On 24 July 2013, the “Sanitation for All” Resolution was tabled by Singapore at the UNGA. The resolution was sponsored by 122 countries and the UNGA declared World Toilet Day an Official UN Day. This was also the first time Singapore has tabled a major UN resolution in 48 years.
It is an honor for any NGO to have their founding day enshrined as an Official UN Day and personally I felt like I won the Nobel Prize for Sanitation as it marks an important milestone in WTO’s history. This is a crucial breakthrough for the 2.5 billion who still lack access to proper sanitation. With the official UN designation, we hope all UN member countries will mobilize resources to address the global sanitation crisis. With strong political will, effective policies, and sustainable approaches to address sanitation challenges, I hope we will meet the target set for sanitation in the coming years. We can’t afford to wait any longer.
The journey has just begun and I invite each one of you to walk with me. Let’s work relentlessly until the day everyone has access to a safe and clean toilet, anytime, anywhere.
If you would like to get involved in World Toilet Day, get in touch by e-mailing us at: firstname.lastname@example.org.
Editor’s Note: This guest post was authored by Catarina Fonseca, director of WASHCost and economist and Senior Programme Officer at the IRC International Water and Sanitation Centre. A five-year initiative ending this year, WASHCost has worked with countries to identify the long-term costs of sustaining rural and peri-urban water and sanitation services. This initiative has embedded the concept of life-cycle costing with donors, national and local governments and NGOs, so that services continue to meet national standards reliably for generations. Catarina discusses the challenges of the team’s recent work in Bangladesh.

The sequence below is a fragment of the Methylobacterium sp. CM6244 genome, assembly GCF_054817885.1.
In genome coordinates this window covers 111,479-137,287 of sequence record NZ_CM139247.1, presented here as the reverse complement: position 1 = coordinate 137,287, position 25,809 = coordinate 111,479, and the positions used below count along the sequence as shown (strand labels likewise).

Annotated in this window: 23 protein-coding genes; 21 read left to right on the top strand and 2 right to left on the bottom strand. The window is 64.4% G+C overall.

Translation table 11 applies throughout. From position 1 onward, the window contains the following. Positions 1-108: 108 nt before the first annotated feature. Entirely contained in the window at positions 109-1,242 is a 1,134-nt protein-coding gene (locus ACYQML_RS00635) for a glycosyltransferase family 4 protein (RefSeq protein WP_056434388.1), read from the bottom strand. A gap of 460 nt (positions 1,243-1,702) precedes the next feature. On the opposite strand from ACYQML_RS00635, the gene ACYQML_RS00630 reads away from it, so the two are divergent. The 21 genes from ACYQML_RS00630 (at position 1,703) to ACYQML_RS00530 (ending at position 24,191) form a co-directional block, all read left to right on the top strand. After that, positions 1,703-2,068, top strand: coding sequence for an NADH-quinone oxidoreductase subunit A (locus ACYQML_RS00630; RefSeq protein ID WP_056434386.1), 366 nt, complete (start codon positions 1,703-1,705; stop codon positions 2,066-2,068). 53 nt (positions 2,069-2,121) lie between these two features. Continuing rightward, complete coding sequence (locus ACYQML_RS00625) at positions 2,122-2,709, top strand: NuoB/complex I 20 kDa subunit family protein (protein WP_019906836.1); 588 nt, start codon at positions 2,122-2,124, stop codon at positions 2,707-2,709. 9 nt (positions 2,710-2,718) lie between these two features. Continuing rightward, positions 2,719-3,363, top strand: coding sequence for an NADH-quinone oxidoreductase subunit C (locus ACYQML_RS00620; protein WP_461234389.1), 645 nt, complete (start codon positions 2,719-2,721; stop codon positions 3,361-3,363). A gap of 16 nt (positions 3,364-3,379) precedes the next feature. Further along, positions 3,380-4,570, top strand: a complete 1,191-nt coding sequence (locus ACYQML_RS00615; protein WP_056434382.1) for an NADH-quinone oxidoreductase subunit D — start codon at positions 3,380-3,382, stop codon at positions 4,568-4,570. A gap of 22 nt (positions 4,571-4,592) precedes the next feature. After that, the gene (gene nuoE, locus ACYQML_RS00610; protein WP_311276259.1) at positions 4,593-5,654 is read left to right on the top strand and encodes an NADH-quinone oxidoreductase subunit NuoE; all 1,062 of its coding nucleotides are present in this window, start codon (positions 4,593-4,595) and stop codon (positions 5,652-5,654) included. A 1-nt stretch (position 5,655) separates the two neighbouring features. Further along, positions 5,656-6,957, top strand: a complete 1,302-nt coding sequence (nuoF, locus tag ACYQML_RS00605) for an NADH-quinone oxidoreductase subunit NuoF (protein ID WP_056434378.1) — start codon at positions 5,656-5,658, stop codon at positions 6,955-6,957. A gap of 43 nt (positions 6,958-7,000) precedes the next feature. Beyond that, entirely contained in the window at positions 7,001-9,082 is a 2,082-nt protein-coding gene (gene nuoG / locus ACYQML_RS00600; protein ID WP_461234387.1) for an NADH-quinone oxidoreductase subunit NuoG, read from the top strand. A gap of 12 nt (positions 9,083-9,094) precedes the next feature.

Over the last year, there have been many requests to the WASHCost team to adapt the life-cycle cost approach to other sub-sectors. One of them is WASH in schools. Programme managers and funders want to know the costs for the provision of WASH in schools and how to fund the desired outcomes over at least a 10 year period.
IRC-International Water and Sanitation Centre has been providing support to the BRAC WASH programme in Bangladesh. BRAC is interested in the life-cycle cost approach to seek improvements in the long-term sustainability of their programmes and in this context, we have taken up the challenge: we have started by searching, discussing and defining what is considered a basic service level for WASH in schools.
These questions become even more pertinent in the context of the proposals for the global goals in the post-2015 agenda. It has been recognised that future global water, sanitation and hygiene targets must extend beyond household level and include a wide range of settings including schools, workplaces, markets, transit hubs, health centres, etc. Schools and health centres are at the top of the priority list because of the potential health benefits to a large number of children and people. Specifically, handwashing and menstrual hygiene management are considered to be universal priorities to be reached by 2030 so that girls are given the same opportunities and access to education.